- Promote National Days of Service (i.e. Martin Luther King Jr. Day of Service, AmeriCorps Week, 9/11 Day of Service)
- Coordinate training, projects, and other activities related to service
- Recognize outstanding community service accomplishments
- Support, expand and improve Illinois community service initiatives
- Prepare financial assistance applications
In 1979, the Commission was founded as the Illinois Office of Voluntary Participation. The office switched names and was housed in several different offices before finding its place in the Department of Human Services in 1998. After the implementation of the Illinois Commission on Volunteerism and Community Service Act in 2000, the commission was aptly named the Illinois Commission on Volunteerism and Community Service. The office began using the ―Serve Illinois‖ moniker in 2007. The Serve Illinois Commission on Volunteerism and Community Service is currently housed within the Department of Human Services, Division of Family and Community Services, at 815 East Monroe Street in Springfield, Illinois.
Illinois benefits when citizens, organizations, and businesses work together and strengthen their communities through volunteering and community service.
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Volunteering in Illinois
Over 2.73 million Illinois citizens are currently volunteering with national and local nonprofits, schools, religious organizations, and other groups in Illinois.
- 2,600 individuals are AmeriCorps members
- 17,000 citizens are Senior Corps members
Facts and Statistics
- In Illinois, 27.2% of citizens volunteer.
- Illinois’ volunteer rate ranks 25th among states. Although Illinois’ volunteer rate generally lags behind most other states in the Midwest, the state exceeds the national average each year.
- Last year, the Corporation for National and Community Service gave more than $28,800,000 to support the national service initiatives in Illinois.
- The top volunteer locations in Illinois are religious organizations (35.5%) and educational organizations (25.8%.)
- In the past year, Illinois citizens volunteered 359.4 million hours; which equals over $8.1 billion in impact.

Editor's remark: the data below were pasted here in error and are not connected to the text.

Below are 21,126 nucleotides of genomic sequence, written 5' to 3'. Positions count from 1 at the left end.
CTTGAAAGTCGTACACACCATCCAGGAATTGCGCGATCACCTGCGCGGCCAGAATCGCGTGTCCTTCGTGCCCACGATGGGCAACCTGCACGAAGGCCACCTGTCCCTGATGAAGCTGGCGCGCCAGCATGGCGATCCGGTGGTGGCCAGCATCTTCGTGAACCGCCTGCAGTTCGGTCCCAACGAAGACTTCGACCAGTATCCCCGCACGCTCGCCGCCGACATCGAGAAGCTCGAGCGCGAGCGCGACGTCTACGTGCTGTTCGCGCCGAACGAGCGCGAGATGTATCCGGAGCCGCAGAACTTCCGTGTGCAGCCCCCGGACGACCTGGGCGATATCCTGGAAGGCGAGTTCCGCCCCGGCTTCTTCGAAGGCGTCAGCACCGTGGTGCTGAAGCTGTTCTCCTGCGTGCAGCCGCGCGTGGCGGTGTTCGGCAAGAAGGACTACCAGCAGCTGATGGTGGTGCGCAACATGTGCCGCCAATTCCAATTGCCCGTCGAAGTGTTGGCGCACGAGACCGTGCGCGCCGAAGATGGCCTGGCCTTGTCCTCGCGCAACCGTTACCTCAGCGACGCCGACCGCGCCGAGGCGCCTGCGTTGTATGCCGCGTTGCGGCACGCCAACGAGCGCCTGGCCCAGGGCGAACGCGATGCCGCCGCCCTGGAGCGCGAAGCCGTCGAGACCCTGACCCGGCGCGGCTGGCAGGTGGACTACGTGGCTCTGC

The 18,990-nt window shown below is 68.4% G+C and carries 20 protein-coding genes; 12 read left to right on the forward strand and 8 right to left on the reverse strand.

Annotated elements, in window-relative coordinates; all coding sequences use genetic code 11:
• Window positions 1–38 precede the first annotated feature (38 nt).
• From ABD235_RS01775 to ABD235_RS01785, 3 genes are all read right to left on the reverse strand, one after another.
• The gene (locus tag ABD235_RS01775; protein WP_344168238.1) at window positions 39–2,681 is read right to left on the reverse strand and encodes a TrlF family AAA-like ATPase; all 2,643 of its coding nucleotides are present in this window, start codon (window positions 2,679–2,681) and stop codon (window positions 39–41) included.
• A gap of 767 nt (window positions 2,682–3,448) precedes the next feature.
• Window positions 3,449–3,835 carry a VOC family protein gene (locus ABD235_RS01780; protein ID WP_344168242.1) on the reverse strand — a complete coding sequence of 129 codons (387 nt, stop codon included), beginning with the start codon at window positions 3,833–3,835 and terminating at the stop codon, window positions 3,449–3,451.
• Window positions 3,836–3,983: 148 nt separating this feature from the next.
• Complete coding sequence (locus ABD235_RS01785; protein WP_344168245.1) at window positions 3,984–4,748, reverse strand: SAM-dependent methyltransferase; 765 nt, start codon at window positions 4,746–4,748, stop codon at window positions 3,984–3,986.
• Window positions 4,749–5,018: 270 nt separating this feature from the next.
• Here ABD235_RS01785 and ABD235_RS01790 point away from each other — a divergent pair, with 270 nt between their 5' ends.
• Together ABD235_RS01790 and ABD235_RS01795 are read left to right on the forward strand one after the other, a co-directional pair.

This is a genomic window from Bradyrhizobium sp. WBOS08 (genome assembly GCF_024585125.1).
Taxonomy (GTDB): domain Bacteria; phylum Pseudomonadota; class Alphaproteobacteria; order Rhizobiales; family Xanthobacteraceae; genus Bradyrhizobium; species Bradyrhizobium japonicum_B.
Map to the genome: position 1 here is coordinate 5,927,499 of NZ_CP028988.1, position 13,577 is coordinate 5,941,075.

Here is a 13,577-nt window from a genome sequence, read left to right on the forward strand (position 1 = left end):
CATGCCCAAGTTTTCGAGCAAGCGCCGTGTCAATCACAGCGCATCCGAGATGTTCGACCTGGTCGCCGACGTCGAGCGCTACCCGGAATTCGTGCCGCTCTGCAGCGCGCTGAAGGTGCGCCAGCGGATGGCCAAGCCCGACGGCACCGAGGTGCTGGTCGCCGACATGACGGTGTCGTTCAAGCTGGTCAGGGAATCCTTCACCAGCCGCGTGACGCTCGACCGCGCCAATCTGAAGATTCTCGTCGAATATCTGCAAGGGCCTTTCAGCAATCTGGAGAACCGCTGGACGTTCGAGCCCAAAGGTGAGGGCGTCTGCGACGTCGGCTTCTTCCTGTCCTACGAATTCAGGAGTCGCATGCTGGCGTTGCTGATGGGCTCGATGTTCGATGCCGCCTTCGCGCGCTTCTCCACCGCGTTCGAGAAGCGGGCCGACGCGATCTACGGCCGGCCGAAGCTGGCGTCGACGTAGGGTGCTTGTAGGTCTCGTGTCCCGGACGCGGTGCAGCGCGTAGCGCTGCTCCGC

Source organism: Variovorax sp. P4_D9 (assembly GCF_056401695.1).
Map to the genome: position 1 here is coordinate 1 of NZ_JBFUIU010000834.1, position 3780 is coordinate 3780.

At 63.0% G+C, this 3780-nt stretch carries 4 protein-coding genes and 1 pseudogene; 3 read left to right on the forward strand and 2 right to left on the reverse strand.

- Illinois is ranked #1 in volunteer service rate among the top ten largest states in America.
Volunteering in America
Corporation for National and Community Service
Independent Sector: The Value of Volunteer Time
National Service Programs
The Serve Illinois Commission administers AmeriCorps*State programs and partners with other National Service programs that are overseen by the Corporation for National and Community Service.
VISTA—Volunteers in Service to America– Members focus on capacity building and seek to end illiteracy, improve health services, increase housing opportunities, or eliminate poverty through their services. Individuals perform little or no direct service.
National Civilian Community Corps– NCCC is a residential service program that deploys teams of members to locations across the nation to instigate service projects with an emphasis on protecting the environment, promoting public safety, and responding to natural disasters.
National Direct Programs—Members perform direct service for organizations that operate in multiple states.
AmeriCorps*State Programs—Members perform direct service for organizations operating only in Illinois.
Senior Corps Programs
RSVP—Retired & Senior Volunteer Program– This program utilizes the talents and time of individuals age 55 and over to serve communities in a variety of capacities.